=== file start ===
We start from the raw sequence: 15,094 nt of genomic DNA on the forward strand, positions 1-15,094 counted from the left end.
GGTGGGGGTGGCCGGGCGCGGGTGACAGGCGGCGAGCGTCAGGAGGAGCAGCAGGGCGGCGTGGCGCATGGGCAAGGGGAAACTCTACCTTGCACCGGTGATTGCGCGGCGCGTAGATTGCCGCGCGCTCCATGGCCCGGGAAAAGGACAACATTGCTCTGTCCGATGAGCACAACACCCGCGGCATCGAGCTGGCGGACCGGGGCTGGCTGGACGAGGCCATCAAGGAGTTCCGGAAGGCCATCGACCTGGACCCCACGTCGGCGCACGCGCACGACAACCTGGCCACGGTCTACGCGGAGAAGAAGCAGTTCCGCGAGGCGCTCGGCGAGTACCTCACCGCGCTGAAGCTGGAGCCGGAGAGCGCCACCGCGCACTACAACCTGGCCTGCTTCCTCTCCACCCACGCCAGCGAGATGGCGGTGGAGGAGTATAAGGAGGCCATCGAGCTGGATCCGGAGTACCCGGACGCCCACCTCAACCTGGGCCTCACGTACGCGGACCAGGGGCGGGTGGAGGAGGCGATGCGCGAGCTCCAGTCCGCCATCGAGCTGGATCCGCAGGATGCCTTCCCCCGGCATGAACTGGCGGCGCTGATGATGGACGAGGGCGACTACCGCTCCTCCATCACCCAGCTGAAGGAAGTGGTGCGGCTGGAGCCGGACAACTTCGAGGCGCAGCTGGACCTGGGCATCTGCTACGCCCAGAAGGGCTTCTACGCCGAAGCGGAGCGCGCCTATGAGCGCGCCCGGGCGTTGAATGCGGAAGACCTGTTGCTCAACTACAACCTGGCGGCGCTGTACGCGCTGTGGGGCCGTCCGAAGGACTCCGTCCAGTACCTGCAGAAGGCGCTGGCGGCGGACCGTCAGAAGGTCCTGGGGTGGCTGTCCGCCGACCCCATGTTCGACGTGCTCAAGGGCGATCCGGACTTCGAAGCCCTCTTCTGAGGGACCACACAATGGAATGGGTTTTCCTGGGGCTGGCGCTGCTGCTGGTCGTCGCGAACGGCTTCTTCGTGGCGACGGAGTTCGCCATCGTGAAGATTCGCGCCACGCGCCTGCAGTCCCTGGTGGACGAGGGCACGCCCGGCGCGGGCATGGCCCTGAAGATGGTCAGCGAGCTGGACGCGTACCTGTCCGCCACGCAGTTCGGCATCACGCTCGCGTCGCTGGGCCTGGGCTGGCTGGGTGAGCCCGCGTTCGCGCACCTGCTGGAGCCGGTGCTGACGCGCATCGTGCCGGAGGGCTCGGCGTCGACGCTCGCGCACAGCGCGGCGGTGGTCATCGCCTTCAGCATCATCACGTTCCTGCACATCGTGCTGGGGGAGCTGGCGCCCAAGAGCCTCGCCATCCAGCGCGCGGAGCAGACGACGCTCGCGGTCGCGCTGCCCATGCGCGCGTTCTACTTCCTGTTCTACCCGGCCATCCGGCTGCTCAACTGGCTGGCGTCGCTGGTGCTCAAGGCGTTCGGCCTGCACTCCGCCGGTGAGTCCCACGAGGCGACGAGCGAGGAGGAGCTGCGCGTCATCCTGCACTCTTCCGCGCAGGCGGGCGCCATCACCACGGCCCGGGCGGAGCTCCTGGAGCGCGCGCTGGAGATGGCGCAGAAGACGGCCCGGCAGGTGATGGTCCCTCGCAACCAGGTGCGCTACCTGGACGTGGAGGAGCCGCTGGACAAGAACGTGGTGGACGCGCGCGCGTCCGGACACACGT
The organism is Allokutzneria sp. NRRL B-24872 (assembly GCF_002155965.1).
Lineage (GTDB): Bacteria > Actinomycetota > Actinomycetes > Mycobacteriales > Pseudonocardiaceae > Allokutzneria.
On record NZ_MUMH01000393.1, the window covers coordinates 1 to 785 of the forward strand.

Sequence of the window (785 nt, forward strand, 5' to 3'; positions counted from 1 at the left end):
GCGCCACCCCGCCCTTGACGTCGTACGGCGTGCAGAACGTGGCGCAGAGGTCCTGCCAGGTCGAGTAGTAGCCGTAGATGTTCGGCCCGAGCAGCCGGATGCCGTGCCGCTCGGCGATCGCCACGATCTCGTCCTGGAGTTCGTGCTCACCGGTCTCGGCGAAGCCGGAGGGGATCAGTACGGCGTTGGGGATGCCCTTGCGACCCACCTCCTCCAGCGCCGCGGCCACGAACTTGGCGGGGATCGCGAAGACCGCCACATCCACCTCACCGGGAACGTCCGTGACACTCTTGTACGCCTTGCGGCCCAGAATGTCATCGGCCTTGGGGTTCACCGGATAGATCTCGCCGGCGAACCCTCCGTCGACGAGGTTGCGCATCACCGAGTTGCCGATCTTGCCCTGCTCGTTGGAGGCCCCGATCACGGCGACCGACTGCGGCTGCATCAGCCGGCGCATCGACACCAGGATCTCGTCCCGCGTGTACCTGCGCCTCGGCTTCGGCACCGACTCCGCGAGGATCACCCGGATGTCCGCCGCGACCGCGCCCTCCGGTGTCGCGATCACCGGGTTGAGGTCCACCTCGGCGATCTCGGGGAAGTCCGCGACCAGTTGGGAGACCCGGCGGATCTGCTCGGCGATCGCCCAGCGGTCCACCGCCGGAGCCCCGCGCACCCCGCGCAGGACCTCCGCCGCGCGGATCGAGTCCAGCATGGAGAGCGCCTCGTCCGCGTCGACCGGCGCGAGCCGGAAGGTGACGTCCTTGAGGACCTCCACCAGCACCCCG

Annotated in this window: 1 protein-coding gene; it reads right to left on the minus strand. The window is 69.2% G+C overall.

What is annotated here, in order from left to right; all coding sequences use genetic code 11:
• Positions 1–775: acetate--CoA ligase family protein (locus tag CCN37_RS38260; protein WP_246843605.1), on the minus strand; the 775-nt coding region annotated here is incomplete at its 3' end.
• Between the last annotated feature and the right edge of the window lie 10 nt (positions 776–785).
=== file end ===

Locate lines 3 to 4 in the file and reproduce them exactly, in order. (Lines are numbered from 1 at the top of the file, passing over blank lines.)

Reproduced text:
The organism is Allokutzneria sp. NRRL B-24872 (assembly GCF_002155965.1).
Lineage (GTDB): Bacteria > Actinomycetota > Actinomycetes > Mycobacteriales > Pseudonocardiaceae > Allokutzneria.